The defense intends to show the jury that the controversy over intelligence failures during the spring and summer of 2003 led certain officials within the White House, the State Department, and the CIA to point fingers at each other. This bureaucratic infighting provides necessary context for the testimony of witnesses from different government agencies. In addition, Mr. Libby plans to demonstrate that the indictment is wrong when it suggests that he and other government officials viewed Ms. Wilson's role in sending her husband to Africa as important. We need the requested documents to prepare this crucial aspect of his defense.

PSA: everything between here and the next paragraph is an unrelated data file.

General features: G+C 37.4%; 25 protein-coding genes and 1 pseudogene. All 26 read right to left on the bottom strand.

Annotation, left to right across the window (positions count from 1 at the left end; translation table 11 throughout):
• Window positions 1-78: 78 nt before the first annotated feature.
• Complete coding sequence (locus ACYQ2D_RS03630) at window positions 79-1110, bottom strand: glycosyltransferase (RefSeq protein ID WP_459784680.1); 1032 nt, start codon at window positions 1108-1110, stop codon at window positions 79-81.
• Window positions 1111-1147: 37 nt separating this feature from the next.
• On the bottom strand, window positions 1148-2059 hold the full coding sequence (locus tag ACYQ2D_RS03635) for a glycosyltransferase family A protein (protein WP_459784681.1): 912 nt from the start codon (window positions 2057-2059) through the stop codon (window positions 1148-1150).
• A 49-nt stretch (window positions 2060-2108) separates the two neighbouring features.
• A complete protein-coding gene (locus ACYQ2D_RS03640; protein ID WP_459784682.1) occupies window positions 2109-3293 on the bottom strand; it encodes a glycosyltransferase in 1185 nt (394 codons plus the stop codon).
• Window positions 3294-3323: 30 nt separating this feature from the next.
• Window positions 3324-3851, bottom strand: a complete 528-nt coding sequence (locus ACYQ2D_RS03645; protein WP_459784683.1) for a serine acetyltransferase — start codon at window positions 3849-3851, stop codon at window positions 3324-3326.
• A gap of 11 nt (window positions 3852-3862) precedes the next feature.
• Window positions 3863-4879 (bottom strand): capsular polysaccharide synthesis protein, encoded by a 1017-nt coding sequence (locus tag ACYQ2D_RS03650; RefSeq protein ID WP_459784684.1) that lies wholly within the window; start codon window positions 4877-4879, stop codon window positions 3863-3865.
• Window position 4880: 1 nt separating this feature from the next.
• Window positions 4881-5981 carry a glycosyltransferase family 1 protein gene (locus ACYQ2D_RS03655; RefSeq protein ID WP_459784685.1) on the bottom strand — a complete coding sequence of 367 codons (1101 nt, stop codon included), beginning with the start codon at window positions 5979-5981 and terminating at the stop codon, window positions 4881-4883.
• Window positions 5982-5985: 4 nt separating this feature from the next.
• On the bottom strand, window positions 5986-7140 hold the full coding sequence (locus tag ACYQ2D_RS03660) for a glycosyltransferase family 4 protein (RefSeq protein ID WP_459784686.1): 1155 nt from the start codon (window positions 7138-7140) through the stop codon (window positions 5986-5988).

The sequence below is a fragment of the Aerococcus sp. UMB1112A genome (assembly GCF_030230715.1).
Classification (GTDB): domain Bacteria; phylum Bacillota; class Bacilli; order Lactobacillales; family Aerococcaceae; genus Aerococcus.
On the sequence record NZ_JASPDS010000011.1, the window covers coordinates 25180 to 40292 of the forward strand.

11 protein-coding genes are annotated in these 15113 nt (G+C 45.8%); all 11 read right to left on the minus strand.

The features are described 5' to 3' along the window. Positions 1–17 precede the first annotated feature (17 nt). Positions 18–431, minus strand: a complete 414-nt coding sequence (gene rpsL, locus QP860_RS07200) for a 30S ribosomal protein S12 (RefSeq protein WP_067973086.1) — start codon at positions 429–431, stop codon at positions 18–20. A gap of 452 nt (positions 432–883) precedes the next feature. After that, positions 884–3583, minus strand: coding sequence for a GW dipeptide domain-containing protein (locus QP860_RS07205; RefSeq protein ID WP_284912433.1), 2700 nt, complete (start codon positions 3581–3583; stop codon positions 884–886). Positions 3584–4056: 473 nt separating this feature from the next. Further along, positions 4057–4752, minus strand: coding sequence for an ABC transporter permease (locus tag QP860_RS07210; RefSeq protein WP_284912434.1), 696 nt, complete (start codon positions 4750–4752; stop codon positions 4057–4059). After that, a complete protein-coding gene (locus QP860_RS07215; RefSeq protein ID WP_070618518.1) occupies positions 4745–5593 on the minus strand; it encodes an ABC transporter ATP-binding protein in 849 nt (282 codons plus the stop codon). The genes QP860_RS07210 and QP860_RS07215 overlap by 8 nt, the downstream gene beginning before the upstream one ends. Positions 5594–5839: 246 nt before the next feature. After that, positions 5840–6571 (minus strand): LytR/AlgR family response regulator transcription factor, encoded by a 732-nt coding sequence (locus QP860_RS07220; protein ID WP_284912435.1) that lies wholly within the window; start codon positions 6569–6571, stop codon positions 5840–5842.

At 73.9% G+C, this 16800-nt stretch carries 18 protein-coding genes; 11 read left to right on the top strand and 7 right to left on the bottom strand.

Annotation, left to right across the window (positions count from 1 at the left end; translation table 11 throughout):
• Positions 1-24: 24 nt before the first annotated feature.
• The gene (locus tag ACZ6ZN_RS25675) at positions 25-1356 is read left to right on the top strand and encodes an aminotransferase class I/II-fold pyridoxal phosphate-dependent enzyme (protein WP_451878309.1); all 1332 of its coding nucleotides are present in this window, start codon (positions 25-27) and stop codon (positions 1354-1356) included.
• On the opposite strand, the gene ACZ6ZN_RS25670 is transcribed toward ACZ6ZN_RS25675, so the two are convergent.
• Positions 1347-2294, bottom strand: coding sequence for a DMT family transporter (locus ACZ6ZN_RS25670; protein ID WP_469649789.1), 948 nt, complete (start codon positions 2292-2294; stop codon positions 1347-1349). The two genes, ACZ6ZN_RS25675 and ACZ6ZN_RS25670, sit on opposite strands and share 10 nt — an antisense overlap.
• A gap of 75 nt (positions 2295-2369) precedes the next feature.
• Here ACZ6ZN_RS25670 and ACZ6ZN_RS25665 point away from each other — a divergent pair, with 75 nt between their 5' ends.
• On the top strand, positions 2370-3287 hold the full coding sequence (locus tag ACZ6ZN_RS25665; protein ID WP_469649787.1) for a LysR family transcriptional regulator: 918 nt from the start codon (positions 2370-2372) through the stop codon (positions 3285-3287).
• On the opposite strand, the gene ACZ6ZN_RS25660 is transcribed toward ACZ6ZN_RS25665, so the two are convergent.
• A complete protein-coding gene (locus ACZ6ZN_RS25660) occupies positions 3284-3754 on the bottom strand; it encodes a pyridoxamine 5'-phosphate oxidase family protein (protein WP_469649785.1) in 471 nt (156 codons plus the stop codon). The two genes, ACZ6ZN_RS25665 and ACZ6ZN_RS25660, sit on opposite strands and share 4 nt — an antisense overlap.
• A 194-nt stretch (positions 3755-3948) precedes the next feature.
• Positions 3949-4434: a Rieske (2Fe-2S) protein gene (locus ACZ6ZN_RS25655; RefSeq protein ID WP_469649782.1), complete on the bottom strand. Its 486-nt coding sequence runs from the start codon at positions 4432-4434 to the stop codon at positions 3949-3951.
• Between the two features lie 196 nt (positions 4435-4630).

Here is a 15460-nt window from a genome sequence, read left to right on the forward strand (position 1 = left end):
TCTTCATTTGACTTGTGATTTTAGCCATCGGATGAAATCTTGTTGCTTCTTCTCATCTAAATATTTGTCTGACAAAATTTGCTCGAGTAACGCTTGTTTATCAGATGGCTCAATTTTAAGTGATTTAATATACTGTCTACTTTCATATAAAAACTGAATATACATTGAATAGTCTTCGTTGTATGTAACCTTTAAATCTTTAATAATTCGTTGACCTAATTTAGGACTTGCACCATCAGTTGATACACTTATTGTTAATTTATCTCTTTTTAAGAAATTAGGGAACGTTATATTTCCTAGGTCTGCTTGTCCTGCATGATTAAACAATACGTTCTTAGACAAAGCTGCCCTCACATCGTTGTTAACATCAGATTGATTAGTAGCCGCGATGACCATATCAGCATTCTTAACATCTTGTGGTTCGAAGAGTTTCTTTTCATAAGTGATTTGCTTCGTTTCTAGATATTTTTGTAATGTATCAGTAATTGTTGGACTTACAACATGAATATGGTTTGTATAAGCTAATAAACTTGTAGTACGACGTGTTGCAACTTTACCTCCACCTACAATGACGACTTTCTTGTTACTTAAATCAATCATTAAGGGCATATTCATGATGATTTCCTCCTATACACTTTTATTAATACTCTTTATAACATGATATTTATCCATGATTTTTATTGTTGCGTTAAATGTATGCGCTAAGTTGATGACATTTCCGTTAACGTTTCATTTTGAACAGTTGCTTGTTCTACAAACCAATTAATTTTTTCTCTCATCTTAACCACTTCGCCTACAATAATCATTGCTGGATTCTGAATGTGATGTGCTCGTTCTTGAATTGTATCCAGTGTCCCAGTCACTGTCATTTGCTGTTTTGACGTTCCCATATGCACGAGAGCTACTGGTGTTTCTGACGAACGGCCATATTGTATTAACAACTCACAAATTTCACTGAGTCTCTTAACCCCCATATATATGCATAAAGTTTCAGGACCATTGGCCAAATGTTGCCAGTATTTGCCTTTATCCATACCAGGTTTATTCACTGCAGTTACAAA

Libby disputes that he was told to discuss Valerie Plame Wilson with reporters.

The government pretends that Mr. Wilson's wife was a part of the response Mr. Libby was instructed to make to Mr. Wilson's false claims, and even argues that "[d]isclosing the belief that Mr. Wilson's wife sent him on the Niger trip was one way for defendant to contradict the assertion that the Vice President had done so . . ." (Id. at 19.)

In fact, as the government is well aware, contemporaneous documents reflect the points that Mr. Libby was to make to reporters, and these documents do not include any information about Wilson's wife. Further, the government's theory ignores the fact that neither the indictment nor the evidence supports the notion that Mr. Libby told any reporter that "Mr. Wilson's wife sent him on the Niger trip."

Libby may be putting President Bush on notice as well:

The government's brief suggests that only the OVP's response to Mr. Wilson is